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The Opening of Zil-Hajjah Month

03 September, 2016 12:45
The Opening of Zil-Hajjah Month

“The Hajj is a journey full of symbolism, for it represents the soul’s journey towards God. Each stage and each aspect of the pilgrimage is replete with profound meanings about life, worship and realities of faith, especially the love and awe of God.” [1]

The Islamic Research and Information Center (IRIC) would like to venerate the opening of the holy month of Zil-Hajjah (Dhul-Hijjah) when the unique event of Hajj is greatly commemorated throughout the world by millions of Muslims (as a symbol to practice being God’s servant).

Hajj, Journey of Devotion

Hajj is one of the five pillars of Islam alongside Shahadah (Muslims sincerely confession of faith or twin formula of faith which means to testify that there is no God except Allah and that Prophet Muhammad is the Apostle of Allah), Salat or performing daily worship for five times, Zakat or paying obligatory alms tax to benefit the poor and the needy, and Sawm which means fasting during the month of Ramadan.

“The hajj is commanded in the Quran - "And pilgrimage to the House is a duty unto God for mankind, for him who can find the way thither" (3:97).” [2]

It occurs from the 8th to 12th (or in some cases 13th)of the 12th month of the Islamic lunar calendar and is an obligatory series of rituals for those able Muslims who could afford both physically and financially and is performed based on the same rituals of the Prophet Muhammad’s (PBUH) "farewell pilgrimage" in 632 AD.

“The state of being physically and financially capable of performing the Hajj is called istita'ah, and a Muslim who fulfills this condition is called a mustati. The Hajj is a demonstration of the solidarity of the Muslim people, and their submission to God (Allah).” [3]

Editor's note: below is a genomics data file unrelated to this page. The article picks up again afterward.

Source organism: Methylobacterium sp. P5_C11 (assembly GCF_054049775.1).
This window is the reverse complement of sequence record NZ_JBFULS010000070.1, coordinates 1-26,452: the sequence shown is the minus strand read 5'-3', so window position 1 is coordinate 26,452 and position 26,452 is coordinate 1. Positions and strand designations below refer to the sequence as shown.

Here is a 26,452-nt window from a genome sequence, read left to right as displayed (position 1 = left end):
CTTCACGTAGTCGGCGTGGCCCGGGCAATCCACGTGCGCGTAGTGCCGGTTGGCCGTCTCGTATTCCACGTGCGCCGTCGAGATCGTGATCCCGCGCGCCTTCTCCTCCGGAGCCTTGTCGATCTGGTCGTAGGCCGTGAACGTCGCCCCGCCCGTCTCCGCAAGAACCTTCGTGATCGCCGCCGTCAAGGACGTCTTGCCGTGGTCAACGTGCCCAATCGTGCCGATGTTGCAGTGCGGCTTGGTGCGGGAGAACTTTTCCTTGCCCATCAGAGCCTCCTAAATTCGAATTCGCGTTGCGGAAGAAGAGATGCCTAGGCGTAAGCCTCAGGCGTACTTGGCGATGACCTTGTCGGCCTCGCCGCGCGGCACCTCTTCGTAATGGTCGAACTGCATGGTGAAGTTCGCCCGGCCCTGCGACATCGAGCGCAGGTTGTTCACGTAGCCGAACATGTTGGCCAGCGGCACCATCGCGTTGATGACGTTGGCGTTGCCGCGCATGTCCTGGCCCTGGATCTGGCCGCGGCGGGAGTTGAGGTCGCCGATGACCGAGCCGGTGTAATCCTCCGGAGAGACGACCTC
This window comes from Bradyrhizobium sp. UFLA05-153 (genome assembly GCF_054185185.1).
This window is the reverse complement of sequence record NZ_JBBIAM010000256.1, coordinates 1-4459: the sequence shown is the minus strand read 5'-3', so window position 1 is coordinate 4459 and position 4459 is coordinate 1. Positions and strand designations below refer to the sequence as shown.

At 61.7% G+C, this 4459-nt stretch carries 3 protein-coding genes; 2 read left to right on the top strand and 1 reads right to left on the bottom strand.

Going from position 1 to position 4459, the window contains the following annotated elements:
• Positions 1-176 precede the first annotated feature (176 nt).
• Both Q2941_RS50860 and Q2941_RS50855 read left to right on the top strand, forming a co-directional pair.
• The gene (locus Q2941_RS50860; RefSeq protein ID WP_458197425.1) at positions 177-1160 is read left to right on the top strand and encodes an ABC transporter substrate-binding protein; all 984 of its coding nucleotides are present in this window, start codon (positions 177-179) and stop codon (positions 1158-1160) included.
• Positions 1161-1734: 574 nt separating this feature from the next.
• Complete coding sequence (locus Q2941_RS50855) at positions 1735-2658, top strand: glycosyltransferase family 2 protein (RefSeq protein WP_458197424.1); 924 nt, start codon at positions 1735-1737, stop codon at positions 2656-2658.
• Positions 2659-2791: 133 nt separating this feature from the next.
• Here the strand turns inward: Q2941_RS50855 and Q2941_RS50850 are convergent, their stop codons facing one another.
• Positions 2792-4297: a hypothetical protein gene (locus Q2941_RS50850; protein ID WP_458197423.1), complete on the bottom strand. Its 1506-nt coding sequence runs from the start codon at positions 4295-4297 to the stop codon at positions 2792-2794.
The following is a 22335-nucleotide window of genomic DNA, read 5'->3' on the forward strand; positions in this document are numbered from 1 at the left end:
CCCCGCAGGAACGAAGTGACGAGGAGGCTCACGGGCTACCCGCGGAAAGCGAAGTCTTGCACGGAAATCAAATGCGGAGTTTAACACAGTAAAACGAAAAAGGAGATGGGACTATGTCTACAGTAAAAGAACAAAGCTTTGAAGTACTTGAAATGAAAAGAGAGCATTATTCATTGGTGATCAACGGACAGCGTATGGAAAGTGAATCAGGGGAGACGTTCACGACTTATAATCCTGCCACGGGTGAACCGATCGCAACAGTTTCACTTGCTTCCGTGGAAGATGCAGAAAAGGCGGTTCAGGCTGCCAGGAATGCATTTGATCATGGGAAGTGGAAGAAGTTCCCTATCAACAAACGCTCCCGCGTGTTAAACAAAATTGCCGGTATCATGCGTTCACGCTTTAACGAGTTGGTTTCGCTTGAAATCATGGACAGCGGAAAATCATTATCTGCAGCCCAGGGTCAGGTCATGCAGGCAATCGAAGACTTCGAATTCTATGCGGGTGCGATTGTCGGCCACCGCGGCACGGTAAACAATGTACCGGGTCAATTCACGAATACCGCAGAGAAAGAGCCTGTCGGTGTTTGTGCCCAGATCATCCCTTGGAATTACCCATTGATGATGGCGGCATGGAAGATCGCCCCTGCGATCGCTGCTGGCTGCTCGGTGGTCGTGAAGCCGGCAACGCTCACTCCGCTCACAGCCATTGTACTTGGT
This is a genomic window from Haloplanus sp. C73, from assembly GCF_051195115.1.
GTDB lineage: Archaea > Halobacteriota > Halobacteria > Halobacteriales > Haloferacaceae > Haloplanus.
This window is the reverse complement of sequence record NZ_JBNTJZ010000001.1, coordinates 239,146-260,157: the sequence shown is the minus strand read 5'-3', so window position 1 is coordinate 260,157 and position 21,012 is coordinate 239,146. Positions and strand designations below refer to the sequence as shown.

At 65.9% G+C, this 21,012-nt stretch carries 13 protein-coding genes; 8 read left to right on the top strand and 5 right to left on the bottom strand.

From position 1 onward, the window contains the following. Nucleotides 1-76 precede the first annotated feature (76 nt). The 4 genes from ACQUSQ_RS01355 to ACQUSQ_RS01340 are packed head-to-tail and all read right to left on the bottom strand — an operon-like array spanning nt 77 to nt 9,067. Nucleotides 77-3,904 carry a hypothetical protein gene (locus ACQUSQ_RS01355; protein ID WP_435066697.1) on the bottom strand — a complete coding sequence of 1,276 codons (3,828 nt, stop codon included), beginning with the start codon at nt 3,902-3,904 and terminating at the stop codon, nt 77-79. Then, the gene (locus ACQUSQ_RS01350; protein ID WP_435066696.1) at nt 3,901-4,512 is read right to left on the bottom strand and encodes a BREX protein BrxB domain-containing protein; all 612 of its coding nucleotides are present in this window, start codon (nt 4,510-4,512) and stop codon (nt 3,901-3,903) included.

History of the Hajj and its Rituals

Back to the history of today holy city of Mecca four thousand years ago when it was just a dry and uninhabited valley with no agricultural resources, may hardly could anybody have thought it would one day turn to almost the world’s greatest pilgrimage destination, the most glorified and visited city by the adherents of the second major religion in the world and the center to host millions of Muslims every year to perform their “once in life time” rites and rituals called Hajj.

According to Muslims’ belief the holy House of Ka’bah was instructed by Prophet Ibrahim (Abraham) upon Commandment of Allah years after he brought his family to today Saudi Arabia.

“He was instructed to bring his wife, Hajira (Hagar) and their child Is'mail to Arabia from Palestine to protect them from the jealousy of Ibrahim's first wife Sarah. Allah told the Prophet Ibrahim to leave them on their own, and he did so, with some supplies of food and water. However the supplies quickly ran out and within a few days Hajira and Is'mail were suffering from hunger and dehydration. In her desperation Hajira ran up and down two hills called Safa and Marwa trying to see if she could spot any help in the distance. Finally she collapsed beside Is'mail and prayed to Allah for deliverance. Is'mail struck his foot on the ground and this caused a spring of water to gush forth from the earth. Hajira and Is'mail were saved. Now they had a secure water supply they were able to trade water with passing nomads for food and supplies.